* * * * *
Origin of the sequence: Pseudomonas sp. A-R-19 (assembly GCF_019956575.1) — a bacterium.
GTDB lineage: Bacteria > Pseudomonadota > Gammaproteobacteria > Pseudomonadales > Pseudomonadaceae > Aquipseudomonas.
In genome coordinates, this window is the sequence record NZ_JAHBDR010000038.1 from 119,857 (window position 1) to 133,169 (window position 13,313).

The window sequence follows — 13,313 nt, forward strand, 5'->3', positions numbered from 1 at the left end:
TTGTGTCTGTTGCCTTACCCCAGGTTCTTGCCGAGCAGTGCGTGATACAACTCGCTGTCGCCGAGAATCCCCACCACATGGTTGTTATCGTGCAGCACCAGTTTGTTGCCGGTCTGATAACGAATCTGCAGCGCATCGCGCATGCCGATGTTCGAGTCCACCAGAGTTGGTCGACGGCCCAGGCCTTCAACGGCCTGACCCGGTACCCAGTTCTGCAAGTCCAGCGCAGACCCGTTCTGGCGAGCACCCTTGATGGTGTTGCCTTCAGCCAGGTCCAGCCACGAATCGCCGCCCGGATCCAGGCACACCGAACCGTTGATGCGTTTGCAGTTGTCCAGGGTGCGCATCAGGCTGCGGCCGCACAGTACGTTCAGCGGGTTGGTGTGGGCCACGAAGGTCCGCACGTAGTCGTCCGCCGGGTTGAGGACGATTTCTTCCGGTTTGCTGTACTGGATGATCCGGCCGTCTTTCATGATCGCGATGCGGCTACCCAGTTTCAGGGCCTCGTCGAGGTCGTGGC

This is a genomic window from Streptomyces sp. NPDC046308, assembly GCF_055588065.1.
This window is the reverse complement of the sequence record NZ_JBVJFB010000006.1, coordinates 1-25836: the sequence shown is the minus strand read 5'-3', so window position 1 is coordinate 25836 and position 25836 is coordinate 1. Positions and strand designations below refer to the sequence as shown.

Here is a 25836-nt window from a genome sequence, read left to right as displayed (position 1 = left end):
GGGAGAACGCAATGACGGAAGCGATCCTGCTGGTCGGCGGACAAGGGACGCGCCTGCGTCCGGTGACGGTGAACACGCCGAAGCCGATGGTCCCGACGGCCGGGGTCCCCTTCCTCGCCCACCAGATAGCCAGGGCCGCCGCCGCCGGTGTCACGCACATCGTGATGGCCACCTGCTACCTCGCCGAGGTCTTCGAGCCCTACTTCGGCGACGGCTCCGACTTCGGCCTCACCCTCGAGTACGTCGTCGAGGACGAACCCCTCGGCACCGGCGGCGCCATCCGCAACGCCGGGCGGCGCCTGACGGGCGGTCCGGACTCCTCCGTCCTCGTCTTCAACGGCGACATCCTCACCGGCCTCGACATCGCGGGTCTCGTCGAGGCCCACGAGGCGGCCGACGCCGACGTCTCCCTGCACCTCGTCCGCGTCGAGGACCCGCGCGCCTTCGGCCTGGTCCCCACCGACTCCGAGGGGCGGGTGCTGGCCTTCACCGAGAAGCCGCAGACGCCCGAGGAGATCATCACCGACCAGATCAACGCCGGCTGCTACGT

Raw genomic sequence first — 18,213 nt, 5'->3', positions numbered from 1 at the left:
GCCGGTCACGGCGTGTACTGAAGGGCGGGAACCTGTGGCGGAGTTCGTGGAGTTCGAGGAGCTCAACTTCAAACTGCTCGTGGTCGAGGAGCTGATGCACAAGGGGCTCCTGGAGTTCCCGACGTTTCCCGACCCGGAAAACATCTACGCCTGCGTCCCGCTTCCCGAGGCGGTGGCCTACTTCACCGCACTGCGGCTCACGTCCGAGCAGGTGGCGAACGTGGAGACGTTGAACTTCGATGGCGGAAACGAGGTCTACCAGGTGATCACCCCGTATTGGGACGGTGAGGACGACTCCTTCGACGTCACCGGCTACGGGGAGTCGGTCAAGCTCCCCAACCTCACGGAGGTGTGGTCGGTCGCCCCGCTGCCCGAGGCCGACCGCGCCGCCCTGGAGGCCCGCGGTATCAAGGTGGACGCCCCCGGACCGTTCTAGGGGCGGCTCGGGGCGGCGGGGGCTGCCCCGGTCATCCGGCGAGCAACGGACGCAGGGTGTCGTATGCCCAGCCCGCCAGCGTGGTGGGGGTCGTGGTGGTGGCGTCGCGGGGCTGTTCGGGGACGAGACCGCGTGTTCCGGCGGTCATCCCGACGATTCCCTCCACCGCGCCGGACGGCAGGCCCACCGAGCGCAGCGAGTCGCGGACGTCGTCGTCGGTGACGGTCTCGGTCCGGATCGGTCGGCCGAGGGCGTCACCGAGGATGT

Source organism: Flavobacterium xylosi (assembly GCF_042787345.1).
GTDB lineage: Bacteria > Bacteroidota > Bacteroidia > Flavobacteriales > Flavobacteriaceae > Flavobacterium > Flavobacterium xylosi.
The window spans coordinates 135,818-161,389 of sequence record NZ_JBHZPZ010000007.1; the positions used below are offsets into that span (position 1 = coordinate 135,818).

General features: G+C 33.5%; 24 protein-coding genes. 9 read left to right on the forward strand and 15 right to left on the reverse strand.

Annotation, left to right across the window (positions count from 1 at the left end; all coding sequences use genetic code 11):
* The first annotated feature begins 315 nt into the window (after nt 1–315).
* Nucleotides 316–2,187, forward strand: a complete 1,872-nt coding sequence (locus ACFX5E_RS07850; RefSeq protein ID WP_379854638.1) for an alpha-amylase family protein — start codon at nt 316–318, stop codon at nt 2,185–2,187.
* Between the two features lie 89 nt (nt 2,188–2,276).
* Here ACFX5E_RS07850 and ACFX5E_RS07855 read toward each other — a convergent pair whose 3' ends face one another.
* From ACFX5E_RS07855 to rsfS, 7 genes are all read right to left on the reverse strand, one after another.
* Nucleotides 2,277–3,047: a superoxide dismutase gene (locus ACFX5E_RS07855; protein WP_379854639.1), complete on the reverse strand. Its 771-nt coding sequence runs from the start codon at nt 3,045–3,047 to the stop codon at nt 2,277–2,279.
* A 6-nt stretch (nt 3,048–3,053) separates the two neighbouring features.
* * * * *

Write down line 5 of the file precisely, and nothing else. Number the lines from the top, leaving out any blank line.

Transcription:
TTGTGTCTGTTGCCTTACCCCAGGTTCTTGCCGAGCAGTGCGTGATACAACTCGCTGTCGCCGAGAATCCCCACCACATGGTTGTTATCGTGCAGCACCAGTTTGTTGCCGGTCTGATAACGAATCTGCAGCGCATCGCGCATGCCGATGTTCGAGTCCACCAGAGTTGGTCGACGGCCCAGGCCTTCAACGGCCTGACCCGGTACCCAGTTCTGCAAGTCCAGCGCAGACCCGTTCTGGCGAGCACCCTTGATGGTGTTGCCTTCAGCCAGGTCCAGCCACGAATCGCCGCCCGGATCCAGGCACACCGAACCGTTGATGCGTTTGCAGTTGTCCAGGGTGCGCATCAGGCTGCGGCCGCACAGTACGTTCAGCGGGTTGGTGTGGGCCACGAAGGTCCGCACGTAGTCGTCCGCCGGGTTGAGGACGATTTCTTCCGGTTTGCTGTACTGGATGATCCGGCCGTCTTTCATGATCGCGATGCGGCTACCCAGTTTCAGGGCCTCGTCGAGGTCGTGGC